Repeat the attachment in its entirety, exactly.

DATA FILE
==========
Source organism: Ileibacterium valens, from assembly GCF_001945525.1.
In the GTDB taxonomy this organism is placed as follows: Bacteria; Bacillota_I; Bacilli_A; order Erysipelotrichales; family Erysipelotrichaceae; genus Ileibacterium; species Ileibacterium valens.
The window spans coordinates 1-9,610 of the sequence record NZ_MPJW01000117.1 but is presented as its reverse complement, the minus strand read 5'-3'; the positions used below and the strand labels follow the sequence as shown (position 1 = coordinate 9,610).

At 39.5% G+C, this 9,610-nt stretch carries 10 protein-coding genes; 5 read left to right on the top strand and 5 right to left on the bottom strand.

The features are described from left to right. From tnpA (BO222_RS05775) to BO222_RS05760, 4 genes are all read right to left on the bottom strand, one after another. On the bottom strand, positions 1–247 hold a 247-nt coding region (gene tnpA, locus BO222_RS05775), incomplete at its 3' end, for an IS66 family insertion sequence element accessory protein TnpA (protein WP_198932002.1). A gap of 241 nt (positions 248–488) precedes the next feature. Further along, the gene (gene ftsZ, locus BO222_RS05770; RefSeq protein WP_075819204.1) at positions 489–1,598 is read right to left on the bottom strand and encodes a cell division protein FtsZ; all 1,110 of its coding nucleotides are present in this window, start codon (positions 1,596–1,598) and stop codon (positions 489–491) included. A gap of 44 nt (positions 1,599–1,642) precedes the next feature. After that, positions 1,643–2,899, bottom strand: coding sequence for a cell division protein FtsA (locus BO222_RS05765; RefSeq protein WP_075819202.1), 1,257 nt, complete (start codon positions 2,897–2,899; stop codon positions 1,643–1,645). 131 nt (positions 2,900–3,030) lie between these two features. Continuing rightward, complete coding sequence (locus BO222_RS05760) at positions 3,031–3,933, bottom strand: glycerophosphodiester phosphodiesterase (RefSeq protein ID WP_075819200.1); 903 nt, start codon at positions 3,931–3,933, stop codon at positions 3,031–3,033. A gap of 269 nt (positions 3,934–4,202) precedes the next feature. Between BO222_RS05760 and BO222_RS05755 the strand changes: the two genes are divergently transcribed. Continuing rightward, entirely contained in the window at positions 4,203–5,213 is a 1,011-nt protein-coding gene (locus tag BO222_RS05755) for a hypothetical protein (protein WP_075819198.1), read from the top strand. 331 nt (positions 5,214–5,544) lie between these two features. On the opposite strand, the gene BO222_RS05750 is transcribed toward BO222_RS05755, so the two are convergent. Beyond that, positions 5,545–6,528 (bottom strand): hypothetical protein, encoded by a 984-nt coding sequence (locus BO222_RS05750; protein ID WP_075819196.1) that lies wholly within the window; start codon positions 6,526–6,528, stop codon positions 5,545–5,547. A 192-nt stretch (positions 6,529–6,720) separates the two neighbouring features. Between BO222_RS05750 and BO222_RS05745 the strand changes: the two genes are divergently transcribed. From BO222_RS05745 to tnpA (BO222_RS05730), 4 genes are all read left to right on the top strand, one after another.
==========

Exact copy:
Source organism: Ileibacterium valens, from assembly GCF_001945525.1.
In the GTDB taxonomy this organism is placed as follows: Bacteria; Bacillota_I; Bacilli_A; order Erysipelotrichales; family Erysipelotrichaceae; genus Ileibacterium; species Ileibacterium valens.
The window spans coordinates 1-9,610 of the sequence record NZ_MPJW01000117.1 but is presented as its reverse complement, the minus strand read 5'-3'; the positions used below and the strand labels follow the sequence as shown (position 1 = coordinate 9,610).

At 39.5% G+C, this 9,610-nt stretch carries 10 protein-coding genes; 5 read left to right on the top strand and 5 right to left on the bottom strand.

The features are described from left to right. From tnpA (BO222_RS05775) to BO222_RS05760, 4 genes are all read right to left on the bottom strand, one after another. On the bottom strand, positions 1–247 hold a 247-nt coding region (gene tnpA, locus BO222_RS05775), incomplete at its 3' end, for an IS66 family insertion sequence element accessory protein TnpA (protein WP_198932002.1). A gap of 241 nt (positions 248–488) precedes the next feature. Further along, the gene (gene ftsZ, locus BO222_RS05770; RefSeq protein WP_075819204.1) at positions 489–1,598 is read right to left on the bottom strand and encodes a cell division protein FtsZ; all 1,110 of its coding nucleotides are present in this window, start codon (positions 1,596–1,598) and stop codon (positions 489–491) included. A gap of 44 nt (positions 1,599–1,642) precedes the next feature. After that, positions 1,643–2,899, bottom strand: coding sequence for a cell division protein FtsA (locus BO222_RS05765; RefSeq protein WP_075819202.1), 1,257 nt, complete (start codon positions 2,897–2,899; stop codon positions 1,643–1,645). 131 nt (positions 2,900–3,030) lie between these two features. Continuing rightward, complete coding sequence (locus BO222_RS05760) at positions 3,031–3,933, bottom strand: glycerophosphodiester phosphodiesterase (RefSeq protein ID WP_075819200.1); 903 nt, start codon at positions 3,931–3,933, stop codon at positions 3,031–3,033. A gap of 269 nt (positions 3,934–4,202) precedes the next feature. Between BO222_RS05760 and BO222_RS05755 the strand changes: the two genes are divergently transcribed. Continuing rightward, entirely contained in the window at positions 4,203–5,213 is a 1,011-nt protein-coding gene (locus tag BO222_RS05755) for a hypothetical protein (protein WP_075819198.1), read from the top strand. 331 nt (positions 5,214–5,544) lie between these two features. On the opposite strand, the gene BO222_RS05750 is transcribed toward BO222_RS05755, so the two are convergent. Beyond that, positions 5,545–6,528 (bottom strand): hypothetical protein, encoded by a 984-nt coding sequence (locus BO222_RS05750; protein ID WP_075819196.1) that lies wholly within the window; start codon positions 6,526–6,528, stop codon positions 5,545–5,547. A 192-nt stretch (positions 6,529–6,720) separates the two neighbouring features. Between BO222_RS05750 and BO222_RS05745 the strand changes: the two genes are divergently transcribed. From BO222_RS05745 to tnpA (BO222_RS05730), 4 genes are all read left to right on the top strand, one after another.